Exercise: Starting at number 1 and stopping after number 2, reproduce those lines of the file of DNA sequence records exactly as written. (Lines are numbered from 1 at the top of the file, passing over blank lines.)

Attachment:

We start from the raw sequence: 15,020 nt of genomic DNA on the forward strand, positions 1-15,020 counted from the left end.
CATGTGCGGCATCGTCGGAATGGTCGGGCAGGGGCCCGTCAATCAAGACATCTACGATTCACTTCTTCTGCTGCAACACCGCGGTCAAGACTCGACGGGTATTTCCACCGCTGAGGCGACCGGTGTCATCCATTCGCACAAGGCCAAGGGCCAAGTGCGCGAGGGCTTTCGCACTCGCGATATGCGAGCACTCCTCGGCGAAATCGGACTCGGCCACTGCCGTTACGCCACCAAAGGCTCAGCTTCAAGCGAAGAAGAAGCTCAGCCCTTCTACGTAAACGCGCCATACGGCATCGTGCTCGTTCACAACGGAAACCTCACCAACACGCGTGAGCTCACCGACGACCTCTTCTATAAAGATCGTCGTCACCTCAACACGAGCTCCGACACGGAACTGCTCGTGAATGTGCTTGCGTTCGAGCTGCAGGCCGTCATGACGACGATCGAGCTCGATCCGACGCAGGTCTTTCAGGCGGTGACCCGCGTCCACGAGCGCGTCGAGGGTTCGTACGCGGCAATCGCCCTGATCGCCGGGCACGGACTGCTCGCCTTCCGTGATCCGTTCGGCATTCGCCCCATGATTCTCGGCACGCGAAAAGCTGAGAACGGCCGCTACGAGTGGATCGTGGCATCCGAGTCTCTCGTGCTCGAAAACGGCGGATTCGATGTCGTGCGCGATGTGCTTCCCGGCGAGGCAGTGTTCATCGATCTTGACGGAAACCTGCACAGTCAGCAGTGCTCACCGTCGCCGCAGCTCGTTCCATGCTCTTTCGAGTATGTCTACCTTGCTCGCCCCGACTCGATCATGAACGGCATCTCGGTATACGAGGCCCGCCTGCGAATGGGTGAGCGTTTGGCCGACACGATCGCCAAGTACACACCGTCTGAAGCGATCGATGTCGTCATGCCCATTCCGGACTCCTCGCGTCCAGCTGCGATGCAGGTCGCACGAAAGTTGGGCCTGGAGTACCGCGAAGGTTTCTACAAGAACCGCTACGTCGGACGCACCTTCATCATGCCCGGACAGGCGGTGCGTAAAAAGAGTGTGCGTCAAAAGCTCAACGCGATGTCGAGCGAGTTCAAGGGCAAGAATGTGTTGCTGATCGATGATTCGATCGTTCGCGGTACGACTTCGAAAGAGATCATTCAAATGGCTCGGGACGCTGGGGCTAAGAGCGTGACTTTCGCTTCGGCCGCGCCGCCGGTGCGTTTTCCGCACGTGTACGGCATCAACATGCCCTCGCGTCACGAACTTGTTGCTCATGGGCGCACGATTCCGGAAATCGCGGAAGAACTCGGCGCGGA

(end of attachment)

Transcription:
We start from the raw sequence: 15,020 nt of genomic DNA on the forward strand, positions 1-15,020 counted from the left end.
CATGTGCGGCATCGTCGGAATGGTCGGGCAGGGGCCCGTCAATCAAGACATCTACGATTCACTTCTTCTGCTGCAACACCGCGGTCAAGACTCGACGGGTATTTCCACCGCTGAGGCGACCGGTGTCATCCATTCGCACAAGGCCAAGGGCCAAGTGCGCGAGGGCTTTCGCACTCGCGATATGCGAGCACTCCTCGGCGAAATCGGACTCGGCCACTGCCGTTACGCCACCAAAGGCTCAGCTTCAAGCGAAGAAGAAGCTCAGCCCTTCTACGTAAACGCGCCATACGGCATCGTGCTCGTTCACAACGGAAACCTCACCAACACGCGTGAGCTCACCGACGACCTCTTCTATAAAGATCGTCGTCACCTCAACACGAGCTCCGACACGGAACTGCTCGTGAATGTGCTTGCGTTCGAGCTGCAGGCCGTCATGACGACGATCGAGCTCGATCCGACGCAGGTCTTTCAGGCGGTGACCCGCGTCCACGAGCGCGTCGAGGGTTCGTACGCGGCAATCGCCCTGATCGCCGGGCACGGACTGCTCGCCTTCCGTGATCCGTTCGGCATTCGCCCCATGATTCTCGGCACGCGAAAAGCTGAGAACGGCCGCTACGAGTGGATCGTGGCATCCGAGTCTCTCGTGCTCGAAAACGGCGGATTCGATGTCGTGCGCGATGTGCTTCCCGGCGAGGCAGTGTTCATCGATCTTGACGGAAACCTGCACAGTCAGCAGTGCTCACCGTCGCCGCAGCTCGTTCCATGCTCTTTCGAGTATGTCTACCTTGCTCGCCCCGACTCGATCATGAACGGCATCTCGGTATACGAGGCCCGCCTGCGAATGGGTGAGCGTTTGGCCGACACGATCGCCAAGTACACACCGTCTGAAGCGATCGATGTCGTCATGCCCATTCCGGACTCCTCGCGTCCAGCTGCGATGCAGGTCGCACGAAAGTTGGGCCTGGAGTACCGCGAAGGTTTCTACAAGAACCGCTACGTCGGACGCACCTTCATCATGCCCGGACAGGCGGTGCGTAAAAAGAGTGTGCGTCAAAAGCTCAACGCGATGTCGAGCGAGTTCAAGGGCAAGAATGTGTTGCTGATCGATGATTCGATCGTTCGCGGTACGACTTCGAAAGAGATCATTCAAATGGCTCGGGACGCTGGGGCTAAGAGCGTGACTTTCGCTTCGGCCGCGCCGCCGGTGCGTTTTCCGCACGTGTACGGCATCAACATGCCCTCGCGTCACGAACTTGTTGCTCATGGGCGCACGATTCCGGAAATCGCGGAAGAACTCGGCGCGGA